You will be redirected back to your article in seconds

Film Review: ‘Newton’

A hapless, rigidly rule-abiding official is sent to a strife-riven Indian tribal village to conduct an election, despite local apathy.

Rajkummar Rao, Anjali Patil, Pankaj Tripathi, Raghubir Yadav (Hindi, Gondi dialogue)

1 hour 45 minutes

With just enough social relevance to lend a blush of importance, but without the kind of spikiness that could threaten to burst its light dramedy bubble, “Newton,” India’s Oscar submission in the foreign language film category, is a good-natured charmer that’s just a little too cozy to satisfy its billing as satire. A warm portrait of a stiff-backed young election official learning that principles don’t always mesh with practicality in the Indian democratic process, its modest story is elevated by an ingratiating turn from Rajkummar Rao, embodying the kind of lovable doofus that Tom Hanks might have played in an American analog a few years ago. Directed by Amit V Masurkar, (whose last movie, the energetic “Suleimani Keeda,” carved a successful festival path) the film, about the difficulties of boots-on-the-ground democracy is, of all things, easy: easy to watch, easy to enjoy and easy to leave with one’s preconceptions wholly unchallenged.

Newton (Rao) is a serious-minded young civil servant who decides to prove his dedication to the democratic ideal by volunteering for a gig no one else wants — overseeing a ramshackle polling station in the middle of a rebel-infested nowhere, so that a handful of locals can participate in an election about which they know little and care less. Earlier scenes have already established him as a man of unyielding principle who is nonetheless caught between tradition and progressiveness: He rejects a marriage arranged by his doting parents once he discovers the girl is underage. But Newton will find his ethical rigidity bent to the breaking point in the jungle, with a motley crew of assistants, including irreverent old-hand Loknath (Raghubir Yadav); and Malko (Anjali Patil), a pretty young local woman brought in to facilitate and translate for the villagers, who don’t understand Hindi.

As schematically familiar as that set-up sounds, “Newton” thankfully avoids most of the standard romantic comedy cliches, though the framework for a less nuanced, less culturally specific and more formulaic U.S. remake, set in rural Alaska or remote New Mexico for instance, certainly exists. But a remake would be a shame: “Newton” is at its best when it’s at its most idiosyncratic — when its ragtag characters are grumbling and hacking their way through fetid jungle or lethargically trading life philosophies to while away the time in the untrafficked makeshift station.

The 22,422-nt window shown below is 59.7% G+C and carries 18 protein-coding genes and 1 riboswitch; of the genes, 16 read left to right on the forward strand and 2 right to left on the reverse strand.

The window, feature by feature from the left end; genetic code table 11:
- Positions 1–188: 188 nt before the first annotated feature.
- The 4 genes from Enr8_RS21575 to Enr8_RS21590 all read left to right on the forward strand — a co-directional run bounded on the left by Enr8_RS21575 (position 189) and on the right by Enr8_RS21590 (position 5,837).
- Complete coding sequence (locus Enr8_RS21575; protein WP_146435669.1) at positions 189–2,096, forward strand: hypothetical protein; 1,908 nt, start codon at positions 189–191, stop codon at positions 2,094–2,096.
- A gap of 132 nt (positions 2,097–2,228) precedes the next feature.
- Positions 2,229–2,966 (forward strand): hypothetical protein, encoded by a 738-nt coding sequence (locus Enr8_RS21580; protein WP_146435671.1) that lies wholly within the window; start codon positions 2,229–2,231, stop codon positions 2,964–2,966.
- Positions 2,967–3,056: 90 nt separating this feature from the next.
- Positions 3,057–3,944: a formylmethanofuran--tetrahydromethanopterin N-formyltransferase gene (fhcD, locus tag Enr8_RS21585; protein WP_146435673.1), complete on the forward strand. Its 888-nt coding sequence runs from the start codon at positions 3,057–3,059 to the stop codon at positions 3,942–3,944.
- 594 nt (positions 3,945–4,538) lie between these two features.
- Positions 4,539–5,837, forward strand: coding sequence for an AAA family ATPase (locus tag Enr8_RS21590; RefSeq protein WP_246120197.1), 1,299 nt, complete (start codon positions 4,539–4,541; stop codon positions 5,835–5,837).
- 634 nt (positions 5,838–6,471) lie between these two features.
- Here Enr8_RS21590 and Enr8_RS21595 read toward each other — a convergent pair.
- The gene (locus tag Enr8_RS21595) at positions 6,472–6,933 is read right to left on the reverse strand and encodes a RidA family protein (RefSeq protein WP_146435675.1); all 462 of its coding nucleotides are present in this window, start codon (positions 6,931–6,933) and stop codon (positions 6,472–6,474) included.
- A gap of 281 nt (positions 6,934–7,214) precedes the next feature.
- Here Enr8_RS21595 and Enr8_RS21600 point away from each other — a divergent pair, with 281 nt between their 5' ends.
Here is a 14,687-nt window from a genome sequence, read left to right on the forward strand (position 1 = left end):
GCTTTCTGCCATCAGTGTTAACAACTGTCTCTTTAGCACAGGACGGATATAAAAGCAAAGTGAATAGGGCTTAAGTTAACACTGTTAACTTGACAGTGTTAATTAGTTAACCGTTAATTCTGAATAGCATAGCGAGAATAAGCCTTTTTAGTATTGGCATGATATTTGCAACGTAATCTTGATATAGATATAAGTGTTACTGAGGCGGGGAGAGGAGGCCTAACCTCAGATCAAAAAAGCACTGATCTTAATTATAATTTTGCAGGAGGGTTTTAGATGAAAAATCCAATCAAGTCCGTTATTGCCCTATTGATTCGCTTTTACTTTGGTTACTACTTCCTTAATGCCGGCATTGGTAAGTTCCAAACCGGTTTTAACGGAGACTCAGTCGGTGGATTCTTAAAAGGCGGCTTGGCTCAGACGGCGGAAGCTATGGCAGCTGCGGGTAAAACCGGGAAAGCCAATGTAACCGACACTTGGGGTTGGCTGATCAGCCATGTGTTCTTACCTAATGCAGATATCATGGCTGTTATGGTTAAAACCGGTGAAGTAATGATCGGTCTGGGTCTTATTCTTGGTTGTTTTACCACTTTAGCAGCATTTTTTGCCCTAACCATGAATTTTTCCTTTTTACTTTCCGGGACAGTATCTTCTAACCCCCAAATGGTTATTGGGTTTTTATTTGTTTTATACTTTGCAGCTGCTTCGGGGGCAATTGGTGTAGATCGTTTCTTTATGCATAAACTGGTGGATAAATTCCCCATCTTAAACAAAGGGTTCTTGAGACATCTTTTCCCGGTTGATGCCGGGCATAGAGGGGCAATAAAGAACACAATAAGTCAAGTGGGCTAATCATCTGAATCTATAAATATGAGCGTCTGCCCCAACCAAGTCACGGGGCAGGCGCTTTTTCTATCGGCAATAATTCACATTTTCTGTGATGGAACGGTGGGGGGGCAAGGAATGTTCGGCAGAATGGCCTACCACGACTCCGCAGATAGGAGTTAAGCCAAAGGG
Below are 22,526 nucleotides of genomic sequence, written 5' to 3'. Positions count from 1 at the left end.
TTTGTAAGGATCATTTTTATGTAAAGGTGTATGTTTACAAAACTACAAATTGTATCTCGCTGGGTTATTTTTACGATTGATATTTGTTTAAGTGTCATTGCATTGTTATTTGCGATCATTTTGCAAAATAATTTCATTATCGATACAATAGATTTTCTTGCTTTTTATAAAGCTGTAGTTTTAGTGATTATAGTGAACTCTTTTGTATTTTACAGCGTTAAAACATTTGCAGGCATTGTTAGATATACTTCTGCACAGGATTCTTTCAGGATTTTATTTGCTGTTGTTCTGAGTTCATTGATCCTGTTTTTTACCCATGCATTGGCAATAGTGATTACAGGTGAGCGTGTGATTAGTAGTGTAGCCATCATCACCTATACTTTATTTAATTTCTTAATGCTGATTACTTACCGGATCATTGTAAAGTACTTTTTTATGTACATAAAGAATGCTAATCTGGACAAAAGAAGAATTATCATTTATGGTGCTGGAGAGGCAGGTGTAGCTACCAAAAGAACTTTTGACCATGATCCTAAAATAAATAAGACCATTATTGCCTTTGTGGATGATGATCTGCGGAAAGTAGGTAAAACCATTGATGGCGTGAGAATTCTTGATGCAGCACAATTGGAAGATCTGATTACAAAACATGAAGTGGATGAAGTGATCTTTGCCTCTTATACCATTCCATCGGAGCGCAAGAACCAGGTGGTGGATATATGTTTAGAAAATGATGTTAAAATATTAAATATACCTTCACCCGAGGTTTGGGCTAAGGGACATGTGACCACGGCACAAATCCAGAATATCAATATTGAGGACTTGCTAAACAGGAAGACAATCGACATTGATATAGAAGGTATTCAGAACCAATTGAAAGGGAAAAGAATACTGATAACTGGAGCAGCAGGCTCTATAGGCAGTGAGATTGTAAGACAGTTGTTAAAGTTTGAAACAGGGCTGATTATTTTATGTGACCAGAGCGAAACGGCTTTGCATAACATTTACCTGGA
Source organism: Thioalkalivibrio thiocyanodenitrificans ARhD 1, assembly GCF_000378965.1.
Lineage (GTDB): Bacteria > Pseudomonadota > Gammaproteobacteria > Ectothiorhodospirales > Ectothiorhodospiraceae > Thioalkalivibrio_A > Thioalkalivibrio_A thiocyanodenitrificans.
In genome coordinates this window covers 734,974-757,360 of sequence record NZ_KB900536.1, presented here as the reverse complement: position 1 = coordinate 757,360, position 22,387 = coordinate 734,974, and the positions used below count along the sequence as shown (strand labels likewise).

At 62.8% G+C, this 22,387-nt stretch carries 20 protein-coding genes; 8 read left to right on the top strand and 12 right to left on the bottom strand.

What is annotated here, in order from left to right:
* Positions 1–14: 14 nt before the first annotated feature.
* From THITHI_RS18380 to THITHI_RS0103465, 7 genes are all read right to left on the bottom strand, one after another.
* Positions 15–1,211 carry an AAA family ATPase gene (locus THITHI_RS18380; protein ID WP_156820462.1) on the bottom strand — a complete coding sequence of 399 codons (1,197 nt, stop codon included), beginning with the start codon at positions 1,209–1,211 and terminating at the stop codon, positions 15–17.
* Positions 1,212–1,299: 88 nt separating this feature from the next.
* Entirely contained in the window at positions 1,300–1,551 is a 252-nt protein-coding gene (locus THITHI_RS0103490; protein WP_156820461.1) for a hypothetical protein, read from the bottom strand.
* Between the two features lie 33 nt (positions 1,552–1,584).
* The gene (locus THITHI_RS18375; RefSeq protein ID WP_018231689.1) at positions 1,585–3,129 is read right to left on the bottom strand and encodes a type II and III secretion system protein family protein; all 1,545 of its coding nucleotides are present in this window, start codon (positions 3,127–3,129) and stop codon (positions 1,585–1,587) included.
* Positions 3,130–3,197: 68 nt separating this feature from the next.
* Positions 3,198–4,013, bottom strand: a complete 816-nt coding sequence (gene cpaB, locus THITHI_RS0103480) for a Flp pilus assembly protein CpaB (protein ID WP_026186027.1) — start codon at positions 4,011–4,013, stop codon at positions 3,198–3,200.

Disgruntled and cynical army captain Atma Singh (Pankaj Tripathi) tasked with protecting Newton and his team from rebel attack, soon emerges as the film’s chief antagonist, as if this bluntly pragmatic soldier’s ideological opposition to Newton’s comparatively effete city-boy aura could be any more marked. But really the situation is the enemy — the sheer size and complexity of India as it tries to maneuver the machinery of the world’s largest democracy within its riotously diverse, often mutually mistrustful classes and populations, all of whom have their own agendas.

Regional critics have been quick to praise the film’s downplayed presentation. And Swapnil S Sonawane’s restrained cinematography and Naren Chandravarkar and Benedict Taylor’s unobtrusive music (bar one nice singing sequence that is more or less organically engineered), as well as the understated performances and lived-in production design, certainly set “Newton” apart from the bright, bold excesses of Bollywood. Yet if formally “Newton” cleaves more to the model of the international or American indie, its message is perhaps most pertinent to its nation of origin, where the film has already done strong numbers. 

It could have been a timely, relevant investigation into electoral malfeasance — a topical theme in many corners of the world right now. But it is undercut by a rather mealymouthed conclusion that portrays Newton’s bureaucratic intransigence not quite as heroic, but at least quixotically noble, and while its sincere belief in the value of democratic due process may resonate with some viewers internationally, younger audiences might find its resolutely nonpartisan politics a little too comfortable for comfort. The film’s ultimately uncontroversial central tenet is that it’s not how you vote but that you vote that matters. But, certainly Stateside, where “Newton” is tilting at Oscar’s windmills, how you vote(d) feels like the crux of so much heated discourse that the film’s gently Utopian faith in democracy for its own sake seems far removed from the current American moment.